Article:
What to expect when you are admitted to a Nuffield Health Hospital
Every hospital stay is personal and what happens during your stay depends on what procedure you are having, what anaesthetic type you are having, your medical history, and how quickly you recover. To help you understand what to expect when you arrive, we have put together general guidance on what may happen during your stay in one of our hospitals.
Before your procedure
When you arrive at the main reception, a member of our ward staff will come and escort you to your private room on the ward or if you are having a smaller procedure, they may escort you to a Patient Lounge. Please be aware that your admission time into the hospital is not your time into the operating theatre.
Your admitting nurse will see you and tell you more about what to expect on the day. They will go through several questions with you to ensure everything is fine.
Your consultant and, where required, an anaesthetist will also come to see you before they start in theatres. They will discuss what will happen during your procedure and answer any questions you may have.
At this time, you will be given the expected time that you will have your procedure. Theatre lists are subject to change, so we are unable to confirm the exact time of your procedure, however, our staff on the ward will keep you updated where possible.
You may also have a visit from our pharmacist to discuss your regular medication and from one of our physiotherapists depending on the procedure before you go to the theatre.
Our catering staff will also visit you to take your food orders for later in the day.
When it is your time to go to the theatre, a member of staff will come and accompany you to the theatre department. Your escort may wheel you to the theatre department on a trolley or they may ask you to walk to the department.
During your procedure
On arrival to the theatre department, a member of our experienced theatre team will ask you various questions you may have been asked earlier in the ward as part of their safety checks.
If you are having an anaesthetic for your procedure, the anaesthetist and their assistant will then join you in the anaesthetic room. You may be connected to a monitor and have the following attachments: - a blood pressure cuff, a small finger probe that gives information about your pulse and oxygen level, also three chest leads to monitor your heart. You will be provided with a sheet and blanket to keep you warm.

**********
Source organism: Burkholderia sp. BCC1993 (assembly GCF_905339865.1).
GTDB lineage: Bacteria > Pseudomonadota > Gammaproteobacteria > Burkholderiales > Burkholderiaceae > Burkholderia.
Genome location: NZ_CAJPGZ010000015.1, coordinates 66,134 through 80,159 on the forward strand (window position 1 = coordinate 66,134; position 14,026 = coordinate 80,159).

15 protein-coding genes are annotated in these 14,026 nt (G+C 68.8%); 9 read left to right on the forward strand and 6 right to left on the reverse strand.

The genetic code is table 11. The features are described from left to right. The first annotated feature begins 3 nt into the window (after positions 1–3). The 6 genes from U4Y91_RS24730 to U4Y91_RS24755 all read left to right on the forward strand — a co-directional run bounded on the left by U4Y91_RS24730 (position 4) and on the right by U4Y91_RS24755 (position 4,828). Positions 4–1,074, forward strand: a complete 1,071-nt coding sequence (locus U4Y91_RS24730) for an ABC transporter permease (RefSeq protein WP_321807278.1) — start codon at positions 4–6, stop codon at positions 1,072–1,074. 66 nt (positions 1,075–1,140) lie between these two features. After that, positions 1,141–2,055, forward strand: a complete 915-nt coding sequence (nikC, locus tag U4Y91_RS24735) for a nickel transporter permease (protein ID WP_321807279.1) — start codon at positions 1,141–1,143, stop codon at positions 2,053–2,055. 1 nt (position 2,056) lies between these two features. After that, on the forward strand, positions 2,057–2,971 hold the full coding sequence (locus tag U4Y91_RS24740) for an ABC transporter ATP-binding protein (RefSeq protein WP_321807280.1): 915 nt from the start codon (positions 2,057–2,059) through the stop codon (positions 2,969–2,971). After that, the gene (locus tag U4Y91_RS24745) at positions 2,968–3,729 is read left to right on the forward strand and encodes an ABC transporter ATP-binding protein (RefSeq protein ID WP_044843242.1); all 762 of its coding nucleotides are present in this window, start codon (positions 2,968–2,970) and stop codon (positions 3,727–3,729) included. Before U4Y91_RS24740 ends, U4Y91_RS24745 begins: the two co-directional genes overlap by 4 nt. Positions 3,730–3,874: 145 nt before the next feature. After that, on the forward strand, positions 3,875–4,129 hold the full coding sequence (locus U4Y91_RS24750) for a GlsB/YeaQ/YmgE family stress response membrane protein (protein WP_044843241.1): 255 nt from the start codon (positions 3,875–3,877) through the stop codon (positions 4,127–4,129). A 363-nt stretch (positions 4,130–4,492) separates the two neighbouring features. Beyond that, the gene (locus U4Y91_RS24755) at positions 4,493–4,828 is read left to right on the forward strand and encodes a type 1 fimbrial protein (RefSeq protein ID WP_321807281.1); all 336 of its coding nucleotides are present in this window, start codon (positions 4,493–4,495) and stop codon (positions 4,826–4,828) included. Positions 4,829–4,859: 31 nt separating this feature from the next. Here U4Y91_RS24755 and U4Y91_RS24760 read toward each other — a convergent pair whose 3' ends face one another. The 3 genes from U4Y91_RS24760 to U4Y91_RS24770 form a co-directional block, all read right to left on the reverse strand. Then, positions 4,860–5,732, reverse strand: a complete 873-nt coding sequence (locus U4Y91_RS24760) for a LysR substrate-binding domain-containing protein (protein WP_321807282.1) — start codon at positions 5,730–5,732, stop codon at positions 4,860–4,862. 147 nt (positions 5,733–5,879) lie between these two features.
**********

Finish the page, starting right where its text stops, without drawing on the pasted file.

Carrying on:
Once in the operating theatre, trained theatre practitioners as well as the surgeon and, if required, anaesthetist will always accompany you. Your dignity is maintained throughout your procedure. After the procedure, you will be carefully transferred onto a trolley or back into your bed and taken to the recovery area.
A trained member of staff will be at your side when you wake up and will stay with you throughout your recovery period. Monitoring of your pulse and blood pressure and administration of oxygen are routine practices while you are recovering from the anaesthetic. The recovery staff will assess your pain while you are in the recovery room and administer postoperative pain relief if required.
When the recovery staff and anaesthetist are happy with your recovery, a ward nurse will attend the recovery area to receive a handover that includes details of your care. The ward nurse and porter will then wheel you to your room where they will transfer you to your bed or to the Patient Lounge.
After your Procedure
Our staff work hard to ensure your stay is as comfortable as possible and, where required, our physiotherapy team will be on the ward to help you mobilise as soon as it is safe to do so.
Visitors are welcome to visit you. We understand how important the support of family and friends is, so we aim to be flexible with our visiting hours. Please check with the relevant hospital to confirm their specific visitor policy.
Your consultant may have advised you of the expected length of your hospital stay following your procedure. Your discharge, however, depends on when our clinical staff on the ward deem you to be well enough to go home. This can mean that your stay in the hospital may be a bit shorter or a bit longer than you anticipated. Your discharge time is subject to change depending on your recovery and we will keep you updated throughout your stay. Before your discharge, our experienced clinical staff will answer your questions and provide detailed information about wound care, healing, pain relief and any medication you will require. We will provide you with a written report, including advice about your recovery for you to refer to later. They will also provide you with a fit note if required. Please be aware that your consultant may not always be able to see you after your surgery, especially if you are due to go home the same day.
It is important that you plan your travel home before your admission because you may not be able to drive home after your procedure. Please be aware that, if you are having your treatment under general anaesthetic or sedation, you cannot drive until at least 24 hours after your procedure and you should have a responsible adult staying with you during this time.
Our involvement in your recovery does not end when you go home. We will arrange any necessary follow-up appointments and provide you with a direct number to contact us once you are back home.